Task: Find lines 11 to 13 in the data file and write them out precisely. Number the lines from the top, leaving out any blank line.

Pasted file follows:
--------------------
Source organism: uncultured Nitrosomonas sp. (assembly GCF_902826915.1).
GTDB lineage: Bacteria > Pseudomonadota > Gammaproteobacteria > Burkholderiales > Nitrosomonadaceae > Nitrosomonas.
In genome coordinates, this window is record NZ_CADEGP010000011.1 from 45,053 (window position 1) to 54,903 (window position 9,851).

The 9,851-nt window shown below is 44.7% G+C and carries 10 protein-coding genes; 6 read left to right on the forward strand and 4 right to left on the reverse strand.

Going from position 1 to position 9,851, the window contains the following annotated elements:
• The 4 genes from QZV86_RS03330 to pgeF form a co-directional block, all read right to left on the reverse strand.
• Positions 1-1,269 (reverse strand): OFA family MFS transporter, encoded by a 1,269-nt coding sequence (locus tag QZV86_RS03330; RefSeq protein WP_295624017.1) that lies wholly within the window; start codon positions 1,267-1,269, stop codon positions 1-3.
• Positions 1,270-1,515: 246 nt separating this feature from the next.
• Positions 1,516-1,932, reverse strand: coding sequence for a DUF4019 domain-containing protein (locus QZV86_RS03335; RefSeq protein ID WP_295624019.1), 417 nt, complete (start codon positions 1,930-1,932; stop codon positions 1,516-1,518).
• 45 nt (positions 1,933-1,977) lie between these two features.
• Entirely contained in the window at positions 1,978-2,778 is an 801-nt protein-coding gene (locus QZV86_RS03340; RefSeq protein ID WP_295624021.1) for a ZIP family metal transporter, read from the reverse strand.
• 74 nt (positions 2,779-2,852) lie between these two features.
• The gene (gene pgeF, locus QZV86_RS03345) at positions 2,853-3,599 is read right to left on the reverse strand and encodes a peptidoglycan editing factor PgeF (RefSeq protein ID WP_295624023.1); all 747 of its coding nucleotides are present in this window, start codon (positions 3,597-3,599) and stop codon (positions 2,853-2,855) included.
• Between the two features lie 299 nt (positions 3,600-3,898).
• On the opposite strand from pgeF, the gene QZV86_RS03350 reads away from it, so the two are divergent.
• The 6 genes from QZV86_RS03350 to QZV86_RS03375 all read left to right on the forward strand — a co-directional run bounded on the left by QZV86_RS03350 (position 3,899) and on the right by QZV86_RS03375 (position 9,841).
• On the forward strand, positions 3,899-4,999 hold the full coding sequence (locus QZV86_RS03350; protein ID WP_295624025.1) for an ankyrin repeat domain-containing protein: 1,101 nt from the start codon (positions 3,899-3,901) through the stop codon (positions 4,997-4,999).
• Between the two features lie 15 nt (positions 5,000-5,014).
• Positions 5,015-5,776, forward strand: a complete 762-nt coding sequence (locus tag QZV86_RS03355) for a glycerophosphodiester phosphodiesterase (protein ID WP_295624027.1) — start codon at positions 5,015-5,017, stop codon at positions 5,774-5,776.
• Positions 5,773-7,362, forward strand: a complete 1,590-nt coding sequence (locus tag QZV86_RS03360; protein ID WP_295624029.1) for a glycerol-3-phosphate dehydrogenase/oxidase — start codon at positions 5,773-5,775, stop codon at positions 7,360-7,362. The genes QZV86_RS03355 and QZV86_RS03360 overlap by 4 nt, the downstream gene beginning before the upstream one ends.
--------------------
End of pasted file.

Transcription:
• Entirely contained in the window at positions 1,978-2,778 is an 801-nt protein-coding gene (locus QZV86_RS03340; RefSeq protein ID WP_295624021.1) for a ZIP family metal transporter, read from the reverse strand.
• 74 nt (positions 2,779-2,852) lie between these two features.
• The gene (gene pgeF, locus QZV86_RS03345) at positions 2,853-3,599 is read right to left on the reverse strand and encodes a peptidoglycan editing factor PgeF (RefSeq protein ID WP_295624023.1); all 747 of its coding nucleotides are present in this window, start codon (positions 3,597-3,599) and stop codon (positions 2,853-2,855) included.